Recently, I was considering rereading a book that I read a few years ago. Well, I wondered to myself if rereads should count towards people’s reading goals for the year. I am the type of reader that actually enjoys rereading books. Yet there are some exceptions to my rereading. I wouldn’t necessarily read a thriller over again, since it’s less impactful the second time around. But, I love rereading YA contemporaries!

Every year, I reread ‘A Christmas Carol’ by Charles Dickens and ‘The Afterlife of Holly Chase’ by Cynthia Hand. But, I think it is pretty normal to reread holiday books, since people rewatch their favorite holiday films every year.

There are some books that I do want to read again, because I can’t fully remember them. And, I always try to reread a series if it’s been over a year since I read the previous books. I am someone that does count rereads towards my yearly reading goal, because whether I’ve already read it or not, I’m still technically reading. A reading goal is for all the books you read that year, right? It isn’t just for new books read in a year.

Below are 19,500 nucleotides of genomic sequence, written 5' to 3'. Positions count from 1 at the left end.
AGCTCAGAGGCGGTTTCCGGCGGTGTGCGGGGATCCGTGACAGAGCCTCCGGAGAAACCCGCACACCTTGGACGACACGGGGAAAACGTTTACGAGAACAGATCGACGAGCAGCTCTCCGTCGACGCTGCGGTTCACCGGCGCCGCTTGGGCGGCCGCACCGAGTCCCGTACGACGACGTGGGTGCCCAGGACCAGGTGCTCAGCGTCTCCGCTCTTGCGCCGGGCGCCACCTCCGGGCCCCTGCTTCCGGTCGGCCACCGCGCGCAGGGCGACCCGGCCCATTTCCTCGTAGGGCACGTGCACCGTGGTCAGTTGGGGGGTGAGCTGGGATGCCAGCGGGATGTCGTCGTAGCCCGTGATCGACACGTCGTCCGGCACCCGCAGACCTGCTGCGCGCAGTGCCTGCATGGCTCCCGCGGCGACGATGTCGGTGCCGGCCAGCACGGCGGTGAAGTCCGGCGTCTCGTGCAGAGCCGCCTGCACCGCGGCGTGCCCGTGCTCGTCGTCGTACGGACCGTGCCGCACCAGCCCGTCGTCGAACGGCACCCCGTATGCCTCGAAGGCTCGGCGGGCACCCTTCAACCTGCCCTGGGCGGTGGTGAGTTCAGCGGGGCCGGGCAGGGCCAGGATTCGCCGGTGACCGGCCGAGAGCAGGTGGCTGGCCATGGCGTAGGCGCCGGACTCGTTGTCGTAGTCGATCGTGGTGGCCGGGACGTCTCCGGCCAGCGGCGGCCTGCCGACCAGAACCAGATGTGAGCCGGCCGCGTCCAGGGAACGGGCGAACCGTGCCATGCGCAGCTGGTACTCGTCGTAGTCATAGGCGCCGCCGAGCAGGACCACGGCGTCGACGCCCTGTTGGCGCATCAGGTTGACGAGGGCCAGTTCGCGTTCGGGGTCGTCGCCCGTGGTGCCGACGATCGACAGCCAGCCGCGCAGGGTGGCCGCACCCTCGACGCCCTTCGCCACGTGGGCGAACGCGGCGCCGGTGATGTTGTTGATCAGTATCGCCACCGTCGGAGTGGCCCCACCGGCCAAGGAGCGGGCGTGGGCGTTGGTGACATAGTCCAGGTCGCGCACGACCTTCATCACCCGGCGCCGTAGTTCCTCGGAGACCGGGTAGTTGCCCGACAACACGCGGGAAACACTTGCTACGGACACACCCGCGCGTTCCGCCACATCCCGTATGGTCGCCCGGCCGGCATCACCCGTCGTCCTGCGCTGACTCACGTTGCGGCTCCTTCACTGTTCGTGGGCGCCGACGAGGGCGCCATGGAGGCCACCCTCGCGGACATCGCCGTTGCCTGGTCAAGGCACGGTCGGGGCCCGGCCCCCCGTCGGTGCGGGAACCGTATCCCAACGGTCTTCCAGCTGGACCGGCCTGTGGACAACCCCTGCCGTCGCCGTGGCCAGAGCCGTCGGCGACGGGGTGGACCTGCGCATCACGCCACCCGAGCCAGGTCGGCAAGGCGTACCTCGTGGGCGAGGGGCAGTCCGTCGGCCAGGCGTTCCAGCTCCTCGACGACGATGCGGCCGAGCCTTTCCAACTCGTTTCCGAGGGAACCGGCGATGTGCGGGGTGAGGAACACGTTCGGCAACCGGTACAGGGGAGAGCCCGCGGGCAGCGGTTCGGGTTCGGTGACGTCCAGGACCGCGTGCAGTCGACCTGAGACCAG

In the comments, I would love to know where you stand on rereading, if they should count towards your yearly reading goal. Please follow my book blog, so that I know you like these types of posts.

Until The Next Chapter,
Bunny

Related Post: The Afterlife of Holly Chase Book Review

Book Tropes // The Ones I Dislike

Hi Friends,
You might remember that I did a post talking about my favorite book tropes. Well, for sometime now I have been meaning to do one dedicated to my least favorite tropes. I have 5 book tropes that just don’t work for me, but this isn’t to say I won’t read books containing these tropes. Even though these types of books aren’t my favorites, I am sometimes up for giving them a try. Especially if the book is written by a favorite author of mine.